Healthy pregnant women mount a robust immune response following just one dose of 2009 H1N1 influenza vaccine, according to initial results from an ongoing clinical trial sponsored by the National Institute of Allergy and Infectious Diseases (NIAID) of the National Institutes of Health.
“For pregnant women, who are among the most vulnerable to serious health problems from 2009 H1N1 infection, these initial results are very reassuring,” says NIAID Director Anthony S. Fauci, M.D. “The immune responses seen in these healthy pregnant women are comparable to those seen in healthy adults at the same time point after a single vaccination, and the vaccine has been well tolerated.”
According to the Centers for Disease Control and Prevention, since the outbreak began last spring, at least 100 pregnant women have been hospitalized in intensive care units in the United States and at the last official count, 28 pregnant women have died.
A preliminary analysis of blood samples taken 21 days post-vaccination from a subgroup of 50 pregnant women participating in the trial shows the following:
In 25 women who received a single 15-microgram dose of the vaccine, the H1N1 flu vaccine elicited an immune response likely to be protective in 92 percent, or 23 of 25, of these women.
In 25 women who received a single 30-microgram dose of the vaccine, the H1N1 flu vaccine elicited an immune response likely to be protective in 96 percent, or 24 of 25, of these women.
The trial began on Sept. 9 and reached its target enrollment of 120 volunteers in mid-October. All participants are between 18 to 39 years old and began the study in their second or third trimester (14 to 34 weeks) of pregnancy.
At entry into the study, the participants were divided at random into two groups: half are receiving two doses of a 15-microgram vaccine and the other half are receiving two doses of a 30-microgram vaccine. The two injections of vaccine are spaced three weeks apart.
Safety is being monitored closely in the trial, by the study investigators and by an independent panel of experts known as a safety monitoring committee. To date, the vaccine appears to be well-tolerated, and no safety concerns related to the vaccine have arisen.
The vaccine used in this clinical trial was manufactured by Sanofi Pasteur in its plant in Swiftwater, Pa., in the same manner as the company’s injectable seasonal influenza vaccine. Like the seasonal flu vaccine, the 2009 H1N1 flu vaccine contains a purified portion of the killed virus and therefore cannot cause infection. The vaccine does not contain the preservative thimerosal or an immune boosting substance known as an adjuvant.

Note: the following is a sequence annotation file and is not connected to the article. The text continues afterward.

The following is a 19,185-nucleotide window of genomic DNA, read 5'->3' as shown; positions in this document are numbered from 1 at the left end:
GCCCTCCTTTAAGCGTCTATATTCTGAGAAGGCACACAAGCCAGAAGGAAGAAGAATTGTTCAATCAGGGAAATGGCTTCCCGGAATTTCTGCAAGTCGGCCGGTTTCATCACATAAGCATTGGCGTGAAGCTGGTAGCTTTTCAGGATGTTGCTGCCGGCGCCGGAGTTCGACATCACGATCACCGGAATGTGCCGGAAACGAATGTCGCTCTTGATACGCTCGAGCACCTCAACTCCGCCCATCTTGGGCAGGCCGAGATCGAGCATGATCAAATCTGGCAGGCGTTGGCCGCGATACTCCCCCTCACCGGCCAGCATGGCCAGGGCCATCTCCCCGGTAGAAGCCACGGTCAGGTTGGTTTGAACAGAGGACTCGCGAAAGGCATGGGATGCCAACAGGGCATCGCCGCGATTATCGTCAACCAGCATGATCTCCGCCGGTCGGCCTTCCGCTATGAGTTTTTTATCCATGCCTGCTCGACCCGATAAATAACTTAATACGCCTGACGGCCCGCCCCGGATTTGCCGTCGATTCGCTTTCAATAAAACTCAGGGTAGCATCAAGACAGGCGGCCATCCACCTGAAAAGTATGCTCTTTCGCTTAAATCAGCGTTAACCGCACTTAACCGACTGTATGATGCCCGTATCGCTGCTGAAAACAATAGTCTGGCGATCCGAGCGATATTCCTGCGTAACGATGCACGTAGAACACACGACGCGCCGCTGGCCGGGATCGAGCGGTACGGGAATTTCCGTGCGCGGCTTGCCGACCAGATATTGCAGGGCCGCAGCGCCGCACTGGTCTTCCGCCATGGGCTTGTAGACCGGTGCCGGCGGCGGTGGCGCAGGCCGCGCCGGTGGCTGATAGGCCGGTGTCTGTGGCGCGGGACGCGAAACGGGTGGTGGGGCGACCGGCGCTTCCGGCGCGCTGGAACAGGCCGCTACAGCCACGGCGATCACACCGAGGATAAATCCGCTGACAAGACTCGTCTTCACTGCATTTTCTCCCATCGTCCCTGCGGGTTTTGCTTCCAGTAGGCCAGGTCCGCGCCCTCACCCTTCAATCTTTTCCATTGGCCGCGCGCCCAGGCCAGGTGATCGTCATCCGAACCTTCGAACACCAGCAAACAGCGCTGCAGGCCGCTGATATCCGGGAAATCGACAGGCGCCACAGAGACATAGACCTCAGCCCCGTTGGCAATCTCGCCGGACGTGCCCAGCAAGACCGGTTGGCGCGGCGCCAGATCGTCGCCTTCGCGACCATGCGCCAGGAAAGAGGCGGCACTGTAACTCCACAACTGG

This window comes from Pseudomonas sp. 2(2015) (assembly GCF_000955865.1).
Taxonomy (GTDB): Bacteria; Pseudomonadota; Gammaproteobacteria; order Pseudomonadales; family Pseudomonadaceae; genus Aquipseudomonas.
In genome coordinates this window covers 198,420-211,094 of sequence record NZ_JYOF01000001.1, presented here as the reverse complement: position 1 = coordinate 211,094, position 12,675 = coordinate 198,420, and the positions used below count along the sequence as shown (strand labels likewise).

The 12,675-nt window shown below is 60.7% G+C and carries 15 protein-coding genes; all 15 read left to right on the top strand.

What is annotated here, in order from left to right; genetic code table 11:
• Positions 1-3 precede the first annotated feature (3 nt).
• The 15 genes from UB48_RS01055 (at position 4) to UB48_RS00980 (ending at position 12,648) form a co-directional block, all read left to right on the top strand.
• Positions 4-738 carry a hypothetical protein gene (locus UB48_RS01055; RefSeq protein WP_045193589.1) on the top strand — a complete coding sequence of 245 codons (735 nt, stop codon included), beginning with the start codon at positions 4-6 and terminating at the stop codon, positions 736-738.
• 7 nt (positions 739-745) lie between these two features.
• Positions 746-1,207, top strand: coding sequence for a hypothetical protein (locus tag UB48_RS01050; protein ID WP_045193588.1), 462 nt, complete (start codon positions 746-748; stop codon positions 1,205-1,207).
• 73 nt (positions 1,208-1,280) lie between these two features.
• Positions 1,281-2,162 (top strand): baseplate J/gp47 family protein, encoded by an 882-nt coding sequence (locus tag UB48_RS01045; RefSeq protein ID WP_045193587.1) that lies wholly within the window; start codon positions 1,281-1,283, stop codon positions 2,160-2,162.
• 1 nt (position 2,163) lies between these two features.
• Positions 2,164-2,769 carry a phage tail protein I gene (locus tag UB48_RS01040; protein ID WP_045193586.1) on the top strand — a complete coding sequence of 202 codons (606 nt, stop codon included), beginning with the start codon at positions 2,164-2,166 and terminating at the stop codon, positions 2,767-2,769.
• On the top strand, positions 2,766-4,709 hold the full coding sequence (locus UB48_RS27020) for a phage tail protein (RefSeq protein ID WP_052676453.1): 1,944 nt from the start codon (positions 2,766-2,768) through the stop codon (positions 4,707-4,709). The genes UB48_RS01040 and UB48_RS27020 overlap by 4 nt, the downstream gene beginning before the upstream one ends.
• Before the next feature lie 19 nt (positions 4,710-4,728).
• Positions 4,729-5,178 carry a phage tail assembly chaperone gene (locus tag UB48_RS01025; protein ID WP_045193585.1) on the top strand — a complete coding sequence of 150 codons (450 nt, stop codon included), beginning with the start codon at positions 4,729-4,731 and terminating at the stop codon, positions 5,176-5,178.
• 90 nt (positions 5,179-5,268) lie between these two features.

NIAID is conducting this trial through five clinical sites affiliated with its longstanding clinical trials network known as the Vaccine and Treatment Evaluation Units. For additional information about the NIAID trial in healthy pregnant women, see the Sept. 9 NIAID news release and related Q&A. For more information on influenza, including pandemic influenza and avian influenza, visit www.flu.gov. Also see NIAID’s influenza Web portal at http://www3.niaid.nih.gov/topics/Flu/ .
NIAID conducts and supports research — at NIH, throughout the United States, and worldwide — to study the causes of infectious and immune-mediated diseases, and to develop better means of preventing, diagnosing and treating these illnesses. News releases, fact sheets and other NIAID-related materials are available on the NIAID Web site at http://www.niaid.nih.gov.
The National Institutes of Health (NIH) — The Nation’s Medical Research Agency?includes 27 Institutes and Centers and is a component of the U. S. Department of Health and Human Services. It is the primary federal agency for conducting and supporting basic, clinical and translational medical research, and it investigates the causes, treatments and cures for both common and rare diseases. For more information about NIH and its programs, visit http://www.nih.gov.